Pregnancy Resource Services Fundraiser with Scott Klusendorf

Pregnancy Resource Services, a crisis pregnancy clinic in Bremerton, WA, held a banquet this past week which featured nationally known, pro-life speaker, Scott Klusendorf of the Life Training Institute. Scott gave a fantastic talk on how pro-lifers can make a clear and convincing case for life. You can watch similar talks on YouTube.

Afterward, ACP Directors, Tom Herring and Andrew St.Hilaire got to meet Scott and tell him a bit about the ACP.

ACP Directors, Tom Herring (Left) and Andrew St.Hilaire (Right) with Scott Klusendorf

What Scott Klusendorf has to say about the use of graphic images in the fight against abortion:

When it comes to moral persuasion, many times images of death work better than images of life.

To cite a parallel example, the modern environmental movement got its start with graphic pictures in the late 1960’s. As activist Jerry Mander points out in his book Four Arguments for the Elimination of Television, initial attempts to mobilize public support for preservation of the giant redwoods produced a giant public yawn. Breathtaking photographs of majestic trees, though inspiring, did little to incite public anger at the timber industry. So, activists took a lesson from the Vietnam War. Instead of showing pictures of pre-cut trees in all their glory, environmentalists began circulating before and after photos. ‘We started carrying around photos of acres of stumps where hundreds of redwoods had been cut down. I don’t know if you have ever seen a field of tree stumps, but it is a horrific sight, not unlike a battlefield.’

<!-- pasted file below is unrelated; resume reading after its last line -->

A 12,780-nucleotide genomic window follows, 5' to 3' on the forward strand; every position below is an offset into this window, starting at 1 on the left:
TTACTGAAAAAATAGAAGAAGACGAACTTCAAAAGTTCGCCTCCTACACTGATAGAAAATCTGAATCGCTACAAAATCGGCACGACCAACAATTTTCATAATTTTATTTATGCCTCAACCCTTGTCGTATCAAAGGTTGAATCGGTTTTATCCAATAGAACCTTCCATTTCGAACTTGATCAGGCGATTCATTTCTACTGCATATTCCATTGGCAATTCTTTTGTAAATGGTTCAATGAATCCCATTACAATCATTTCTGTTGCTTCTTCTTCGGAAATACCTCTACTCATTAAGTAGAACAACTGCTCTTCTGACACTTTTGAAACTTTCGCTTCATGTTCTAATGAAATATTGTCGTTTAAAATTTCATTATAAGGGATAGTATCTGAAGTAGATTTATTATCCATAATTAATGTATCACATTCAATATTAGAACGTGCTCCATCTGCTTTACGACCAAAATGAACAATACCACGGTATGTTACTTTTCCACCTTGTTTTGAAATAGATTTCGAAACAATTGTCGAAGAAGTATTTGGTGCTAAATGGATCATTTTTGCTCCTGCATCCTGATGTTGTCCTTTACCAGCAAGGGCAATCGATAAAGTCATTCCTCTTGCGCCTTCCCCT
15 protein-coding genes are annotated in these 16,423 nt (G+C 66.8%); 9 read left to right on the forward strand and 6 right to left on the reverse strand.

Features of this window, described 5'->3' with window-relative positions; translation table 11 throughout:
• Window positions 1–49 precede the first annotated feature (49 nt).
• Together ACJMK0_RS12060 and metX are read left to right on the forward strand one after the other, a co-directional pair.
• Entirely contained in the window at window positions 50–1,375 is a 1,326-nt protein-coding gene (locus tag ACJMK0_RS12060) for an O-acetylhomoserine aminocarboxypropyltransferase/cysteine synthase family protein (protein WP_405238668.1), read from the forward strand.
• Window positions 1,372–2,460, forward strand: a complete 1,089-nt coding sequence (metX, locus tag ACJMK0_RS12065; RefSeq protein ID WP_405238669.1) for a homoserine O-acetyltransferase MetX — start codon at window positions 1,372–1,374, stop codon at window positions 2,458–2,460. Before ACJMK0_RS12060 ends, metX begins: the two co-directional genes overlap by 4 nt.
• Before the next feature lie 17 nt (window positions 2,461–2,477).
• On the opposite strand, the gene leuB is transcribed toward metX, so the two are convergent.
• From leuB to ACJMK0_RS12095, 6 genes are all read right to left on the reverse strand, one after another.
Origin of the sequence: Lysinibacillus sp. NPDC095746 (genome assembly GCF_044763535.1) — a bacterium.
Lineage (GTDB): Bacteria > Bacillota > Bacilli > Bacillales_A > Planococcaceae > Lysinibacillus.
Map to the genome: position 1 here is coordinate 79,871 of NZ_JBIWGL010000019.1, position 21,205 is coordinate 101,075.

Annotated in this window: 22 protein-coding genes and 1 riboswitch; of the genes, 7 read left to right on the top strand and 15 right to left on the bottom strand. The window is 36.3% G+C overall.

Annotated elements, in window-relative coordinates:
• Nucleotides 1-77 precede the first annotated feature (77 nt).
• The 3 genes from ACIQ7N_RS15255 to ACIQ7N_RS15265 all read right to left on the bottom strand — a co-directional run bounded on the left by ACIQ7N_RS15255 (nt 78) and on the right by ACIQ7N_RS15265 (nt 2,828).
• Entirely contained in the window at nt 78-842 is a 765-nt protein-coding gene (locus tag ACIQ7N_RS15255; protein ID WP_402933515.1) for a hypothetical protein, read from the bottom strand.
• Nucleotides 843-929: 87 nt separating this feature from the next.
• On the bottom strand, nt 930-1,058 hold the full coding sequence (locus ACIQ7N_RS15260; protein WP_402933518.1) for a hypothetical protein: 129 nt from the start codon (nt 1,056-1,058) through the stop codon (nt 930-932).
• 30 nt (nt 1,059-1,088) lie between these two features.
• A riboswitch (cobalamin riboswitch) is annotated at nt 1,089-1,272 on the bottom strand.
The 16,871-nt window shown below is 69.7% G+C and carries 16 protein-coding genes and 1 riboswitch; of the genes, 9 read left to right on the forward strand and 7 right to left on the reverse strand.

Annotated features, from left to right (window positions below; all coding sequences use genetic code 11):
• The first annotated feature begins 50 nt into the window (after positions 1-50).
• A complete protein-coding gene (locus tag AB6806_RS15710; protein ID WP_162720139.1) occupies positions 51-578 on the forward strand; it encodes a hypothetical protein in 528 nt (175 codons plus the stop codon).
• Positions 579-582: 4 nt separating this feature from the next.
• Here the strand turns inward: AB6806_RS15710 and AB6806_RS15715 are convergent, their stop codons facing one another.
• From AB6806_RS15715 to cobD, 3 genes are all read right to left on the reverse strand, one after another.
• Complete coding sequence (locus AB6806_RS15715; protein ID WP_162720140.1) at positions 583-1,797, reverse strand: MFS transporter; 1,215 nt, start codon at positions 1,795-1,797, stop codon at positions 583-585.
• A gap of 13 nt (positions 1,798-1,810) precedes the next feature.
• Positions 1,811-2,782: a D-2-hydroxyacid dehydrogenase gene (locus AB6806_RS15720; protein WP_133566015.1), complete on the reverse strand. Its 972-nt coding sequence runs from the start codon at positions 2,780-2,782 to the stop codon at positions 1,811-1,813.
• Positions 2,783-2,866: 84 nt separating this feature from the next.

The public outcry was immediate. ‘At that moment,’ Mander concludes, ‘I realized that death is a much better subject for television than life. Images of life—whether of trees themselves or the finely-tuned Vietnamese culture—accomplished nothing. They only put people to sleep.’

The same can be said of abortion. The use of graphic pictures is not manipulative, but consistent with other mainstream campaigns of social reform. Shocking pictures have traditionally been used by social reformers to dramatize the injustices of child labor, racial violence against African-Americans, U.S. military involvement in Vietnam, etc. What has changed is that for the first time in recent history, political conservatives are using this tactic in an effort to reform an abortion-tolerating public.

This tactic is appropriate, given we live in a culture that thinks and learns visually. As Neil Postman points out in Amusing Ourselves to Death, with the advent of television, America shifted from a word-based culture—with an emphasis on coherent linear thought—to an image-based one where thinking is dominated by feeling, intuition, and images.

Postman’s point (and mine) is that visual learners have short attention spans. They make decisions based on intuition, feeling, and images. That doesn’t rule out the presentation of facts and arguments, but it does change how they are communicated. It means we must change how people feel as a predicate to changing how they think. Disturbing images change feelings in ways that words cannot.

Thank you PRS and Scott for the great work you are doing on behalf of women in crisis pregnancy and their unborn children!